Featured Posst

Major update reorganizes entire haplogroup I2 tree

Sunday, February 25, 2018

More Big Ys for big families: Updated I-L233 tree

Click here to download our February 19, 2018 draft tree for I-L233

This tree shows some updates in red:
Two recent Big Ys for I-BY33210, bringing the total to 5 Big Ys. All known men in I-BY33210 belong to a large colonial American family.  3 of these Big Ys are additionally Y131236+, and two Big Ys are Y131236-.

One additional Big Y for a large Scottish-origin family. Four previous Big Ys for this family were L233+ A8462+ F25958+. But now another Big Y for this family is L233+ A8462+ F25958-. It seems that this family is many hundreds of years old. You will see another branch on the tree:  L233+ A8462+ A16522+, all known members of this branch have different surnames.

Click here to find our earlier I-L233 tree and some discussion about these American and Scottish families

Wednesday, February 21, 2018

A Big Y for a German ancestry family: updated I-S2703 tree

Click here to download our February 19, 2018 tree for I-S2703

I-L161 was nicknamed "Isles" because it's very typical of the British Isles (Great Britain and Ireland) click here for I-L161 tree. But the major I-Y11338 branch is strictly continental European (and found as far as Iraq) and this branch probably never had a presence in the British Isles. Click here to download our latest I-L161 tree

The other major branch is called I-S2639 and almost all of its members have British/Irish ancestry. But there are some I-S2639 men with continental European ancestry. Did the common ancestor of I-S2639 live in Britain/Ireland, and did some lines migrate back to the continent? Or did the common ancestor of I-S2639 live on continental Europe, and did several I-S2639 lineages migrate to Britain thousands of years ago?

We are starting to determine more specific haplogroups for many of the continental European I-S2639 men. It's already known that many of these men belong to the I-S2742 haplogroup. This updated I-S2703 tree shows a new branch represented by a large German family, it is part of the more specific I-Y14339 haplogroup. It seems that many I-L161 men with ancestry from places like Poland, Germany and Sweden may belong to I-Y14339.

(Quick reference: P37>M423>L161>S2639>L1498>S2703>S2742>Y14339)

I think ancient DNA studies might find some I-S2639 men in continental Europe, maybe some have already been found.

Click here to find our previous tree for I-S2703

Another British branch of I-M26: updated I-L160 tree

Click here to download our February 19, 2018 draft tree for I-L160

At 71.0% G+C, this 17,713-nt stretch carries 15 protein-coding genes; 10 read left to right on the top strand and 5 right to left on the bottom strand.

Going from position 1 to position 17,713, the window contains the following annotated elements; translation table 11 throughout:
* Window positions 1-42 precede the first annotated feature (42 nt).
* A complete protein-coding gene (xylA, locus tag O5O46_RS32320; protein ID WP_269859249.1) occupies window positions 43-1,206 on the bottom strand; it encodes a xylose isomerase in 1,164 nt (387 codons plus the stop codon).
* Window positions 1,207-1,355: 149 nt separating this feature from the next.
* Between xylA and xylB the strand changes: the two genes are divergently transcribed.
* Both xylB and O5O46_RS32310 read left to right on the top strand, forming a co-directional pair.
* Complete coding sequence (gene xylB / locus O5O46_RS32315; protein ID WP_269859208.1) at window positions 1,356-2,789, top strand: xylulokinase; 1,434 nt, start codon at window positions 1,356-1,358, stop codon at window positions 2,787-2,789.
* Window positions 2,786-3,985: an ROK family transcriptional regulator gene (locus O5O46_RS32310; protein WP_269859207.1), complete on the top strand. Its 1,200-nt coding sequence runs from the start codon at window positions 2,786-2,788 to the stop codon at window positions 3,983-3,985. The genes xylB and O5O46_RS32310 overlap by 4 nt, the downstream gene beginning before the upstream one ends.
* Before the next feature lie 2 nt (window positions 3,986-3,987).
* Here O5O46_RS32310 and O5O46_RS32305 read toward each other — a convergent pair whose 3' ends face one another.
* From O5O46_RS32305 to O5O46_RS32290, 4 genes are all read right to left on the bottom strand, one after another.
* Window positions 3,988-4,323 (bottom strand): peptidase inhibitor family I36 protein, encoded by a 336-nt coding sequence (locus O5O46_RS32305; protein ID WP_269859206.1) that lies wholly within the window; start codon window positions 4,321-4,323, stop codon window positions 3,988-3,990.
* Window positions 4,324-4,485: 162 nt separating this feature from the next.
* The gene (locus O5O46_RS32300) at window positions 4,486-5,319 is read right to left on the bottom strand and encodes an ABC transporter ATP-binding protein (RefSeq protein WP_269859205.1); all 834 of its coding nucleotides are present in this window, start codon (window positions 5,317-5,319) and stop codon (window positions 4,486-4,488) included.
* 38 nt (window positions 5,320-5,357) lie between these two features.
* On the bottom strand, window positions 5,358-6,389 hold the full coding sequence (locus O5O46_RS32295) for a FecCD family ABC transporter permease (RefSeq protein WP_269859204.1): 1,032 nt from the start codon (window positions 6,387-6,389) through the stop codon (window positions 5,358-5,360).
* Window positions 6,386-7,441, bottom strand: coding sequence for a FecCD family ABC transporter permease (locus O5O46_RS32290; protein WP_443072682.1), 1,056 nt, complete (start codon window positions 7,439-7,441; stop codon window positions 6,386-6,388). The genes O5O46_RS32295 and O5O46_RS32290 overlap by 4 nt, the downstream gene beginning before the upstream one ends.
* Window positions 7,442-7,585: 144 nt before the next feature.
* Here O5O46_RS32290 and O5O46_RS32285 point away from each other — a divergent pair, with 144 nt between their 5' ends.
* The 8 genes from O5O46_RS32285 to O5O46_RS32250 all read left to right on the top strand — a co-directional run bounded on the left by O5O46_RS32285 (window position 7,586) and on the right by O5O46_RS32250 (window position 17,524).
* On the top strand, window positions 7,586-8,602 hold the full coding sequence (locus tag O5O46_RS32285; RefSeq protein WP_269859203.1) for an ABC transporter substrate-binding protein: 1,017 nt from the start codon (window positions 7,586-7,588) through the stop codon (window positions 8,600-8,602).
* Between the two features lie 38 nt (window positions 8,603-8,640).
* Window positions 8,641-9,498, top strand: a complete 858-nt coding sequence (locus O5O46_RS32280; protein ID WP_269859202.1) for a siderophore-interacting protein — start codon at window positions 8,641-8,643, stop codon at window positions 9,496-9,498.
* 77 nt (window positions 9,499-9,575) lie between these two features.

I-M26 represents less than 1% of men in Great Britain and Ireland. Some of the British/Irish I-M26 men have paternal lines which must have arrived in Britain/Ireland in the last 2000 years. For example, some British men belong to I-Z113 which is strongly Spanish and which had a common ancestor who lived 1750 years ago according to YFull's calculation.

But several other branches of I-M26 are strictly British/Irish and had a common ancestor who lived 4,000 or more years ago, likely in Britain or Ireland.

Our updated I-L160 tree shows an updated I-A19487 branch with a newly defined I-A19490 subbranch. There are three Big Ys for I-A19487, but they represent a large cluster of related families, all are from Scotland or England. This branch has no known Irish representatives, except for families which arrived in Ireland in the last 500 years from England or Scotland.

Click here to find our previous tree for I-L160

Tuesday, February 20, 2018

A rare branch of I-M26 with YCAII=21-21: Updated I-Y11222 tree

Click here to download our February 20, 2018 draft tree for I-Y11222
Click here to download our February 19, 2018 draft tree for I-Y11222

I-M26 is a well known haplogroup because almost 40% of men in Sardinia belong to I-M26.

See this simple tree that shows the fundamental branches of I-M26:
    |       /I-Y11222

(According to the 1000 Genomes project and Francalacci's study of Sardinian Y chromosomes, there may be some additional very rare branches of I-M26 that don't fit into the scheme above).

More than 12 years ago, when people starting doing 37 marker Y-DNA tests for genealogy, we quickly noticed that almost all I-M26 men share the very distinctive marker value YCAII=11-21 or similar . Almost all other men in the world have much higher values: 17-17, 18-21, 19-23 etc.

But there were a few individual I-M26 men who had YCAII=18-20, 21-21 etc. For some of them it was clear that this was a recent mutation, because they had distant male-line relatives with 11-21. But there are some clusters/branches in I-M26 in which all members have 18-20, 21-21 etc.

Thanks to Big Y testing, we now know that the I-L1274 branch diverged from the main I-M26 branch  before the mutation to 11-21. All of I-L1274 has YCA=18-20, 21-21 or similar, and some other distinctive marker values. And almost all of I-Y3992 has YCA=11-21 or similar

But there are some additional branches with YCA=21-21 that don't belong to I-L1274. Recently we received Big Y results for a man with paternal ancestry from Guatemala, he has distant Y-DNA matches to other men from Nicaragua, Mexico etc. They all share YCAII=21-21 and some other distinctive values.